The Xining expressway connects Lanzhou in the east, Geermu (Golmud) in the west, the Sanjiangyuan region in the south and the Hexi corridor in the north. With the Beijing-Tibet expressway, two national roads and 12 other highways, Xining is a road hub for the northwest of China with 120,000km of road around it connecting the region to central, western and southern Asia.
Few areas in China or the region are blessed with such a wealth of natural resources. A total of 129 minerals have been found in the province, and the mineral resources of the province are valued at RMB17 trillion – 13% of China’s total mineral resources.
The most striking feature of the province is its astonishing salt lakes, which provide China with rich reserves of sodium chloride, potassium chloride, magnesium salts, lithium chloride and strontium ore – accounting for 90% of national reserves. Potassium salt in Qinghai accounts for 79% of national reserves and magnesium salt accounts for 93.5%. Qinghai’s lithium reserves account for one third of the world’s reserves of saline lake lithium resources, while lithium chloride accounts for more than 90% of proven national reserves.
Qinghai also boasts rich reserves of copper, lead, zinc, cobalt and gold as well as the country’s leading reserves of asbestos, quartzite and limestone. Oil and natural gas resources rank 13th and eighth respectively in the country. Qinghai has one of the top four gas fields in China.
Qinghai is the source of three major rivers – the Yellow, the Yangtze and the Lancang – and has a wealth of hydropower resources as a result, particularly on the Yellow and Yangtze rivers. Estimates put the total hydropower reserves of the province at 3.3% of the national total.
The industrial muscle of Qinghai is concentrated in Xining, which has developed a network of industrial zones in recent years including Ganhe industrial park, Nanchuan industrial park, Dongchuan industrial, biological science and technology industrial park and Beichuan industrial park.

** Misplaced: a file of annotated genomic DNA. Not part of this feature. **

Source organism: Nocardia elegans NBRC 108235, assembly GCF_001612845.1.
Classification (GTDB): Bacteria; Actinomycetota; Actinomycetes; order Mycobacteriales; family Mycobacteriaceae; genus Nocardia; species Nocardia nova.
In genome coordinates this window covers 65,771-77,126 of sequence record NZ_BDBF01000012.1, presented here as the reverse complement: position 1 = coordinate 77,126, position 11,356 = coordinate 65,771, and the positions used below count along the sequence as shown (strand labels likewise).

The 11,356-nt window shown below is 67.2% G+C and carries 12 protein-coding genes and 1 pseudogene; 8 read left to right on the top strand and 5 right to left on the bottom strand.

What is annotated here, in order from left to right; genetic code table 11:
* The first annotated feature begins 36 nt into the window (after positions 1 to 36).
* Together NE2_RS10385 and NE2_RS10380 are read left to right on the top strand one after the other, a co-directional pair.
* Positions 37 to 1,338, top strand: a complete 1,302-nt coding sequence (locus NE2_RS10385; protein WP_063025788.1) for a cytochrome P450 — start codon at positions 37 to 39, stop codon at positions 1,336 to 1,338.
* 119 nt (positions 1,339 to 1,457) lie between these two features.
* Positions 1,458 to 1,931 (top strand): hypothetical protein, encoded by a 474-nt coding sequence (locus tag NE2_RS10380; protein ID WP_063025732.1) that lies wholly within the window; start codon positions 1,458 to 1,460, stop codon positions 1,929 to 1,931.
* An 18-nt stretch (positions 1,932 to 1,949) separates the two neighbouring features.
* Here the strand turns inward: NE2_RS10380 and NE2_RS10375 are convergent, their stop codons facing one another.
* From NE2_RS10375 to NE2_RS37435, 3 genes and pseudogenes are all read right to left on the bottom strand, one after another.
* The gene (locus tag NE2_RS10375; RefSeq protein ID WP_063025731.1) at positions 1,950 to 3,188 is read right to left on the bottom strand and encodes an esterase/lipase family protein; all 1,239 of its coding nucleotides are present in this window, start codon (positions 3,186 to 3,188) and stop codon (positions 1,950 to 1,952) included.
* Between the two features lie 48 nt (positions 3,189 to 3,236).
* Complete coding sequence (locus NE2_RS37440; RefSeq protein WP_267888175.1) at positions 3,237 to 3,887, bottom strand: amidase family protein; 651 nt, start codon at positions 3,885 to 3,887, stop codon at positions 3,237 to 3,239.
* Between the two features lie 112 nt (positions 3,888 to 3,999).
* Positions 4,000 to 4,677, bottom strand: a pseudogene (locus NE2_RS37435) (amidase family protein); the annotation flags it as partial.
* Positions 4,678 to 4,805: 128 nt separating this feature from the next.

Xining has concentrated its efforts in eight pillar industries: new energy, new materials, non-ferrous metal smelting and processing, special chemicals, deep processing of plateau animals and plants, Tibetan carpets, wool spinning, equipment manufacturing, new building materials, energy conservation and environmental protection. Xining also serves as an important producing base of special steel, electrolytic aluminium, Tibetan carpets and numerical control machines for the whole of China.
Xining is also a base for the burgeoning solar power industry, with an annual output of 14,500 tonnes of polycrystalline silicon and 4,000 tonnes of monocrystalline silicon as well as polysilicon solar cells and photovoltaic (PV) components. The city aims to continue its development to become an important new energy base for China and the next step will be to create a silicon materials and PV manufacturing industry chain.
Already, it is home to a rapidly developing lithium battery production centre – producing batteries that power mobile phones and the increasingly popular electric vehicles seen in cities worldwide. Xining has an annual output of 3,750 tonnes of li-ion battery cathode materials.
The metals industry is also extremely well developed in Xining. The city has an output of 2.2 million tonnes of electrolytic aluminium, 1.3 million tonnes of special steel and 1.2 million tonnes of steel, making it a major domestic metal smelting and deep processing base.
With its meticulously planned strategies for economic development and its heady pace of growth, Xining will continue to rise in prominence as it enters a new era of commerce under the national ‘One Belt, One Road’ policy.
That policy makes the pace of development and the sense of vision critical in reshaping the city’s infrastructure, economy and industrial base to meet the challenges and opportunities that lie ahead on the New Silk Road.
As its modernization and development continues, the view across the city for visitors to the revolving restaurant at the top of the Pearl of Plateau tower will become even more dazzling and impressive.
Published in conjunction with Xining Municipal People’s Government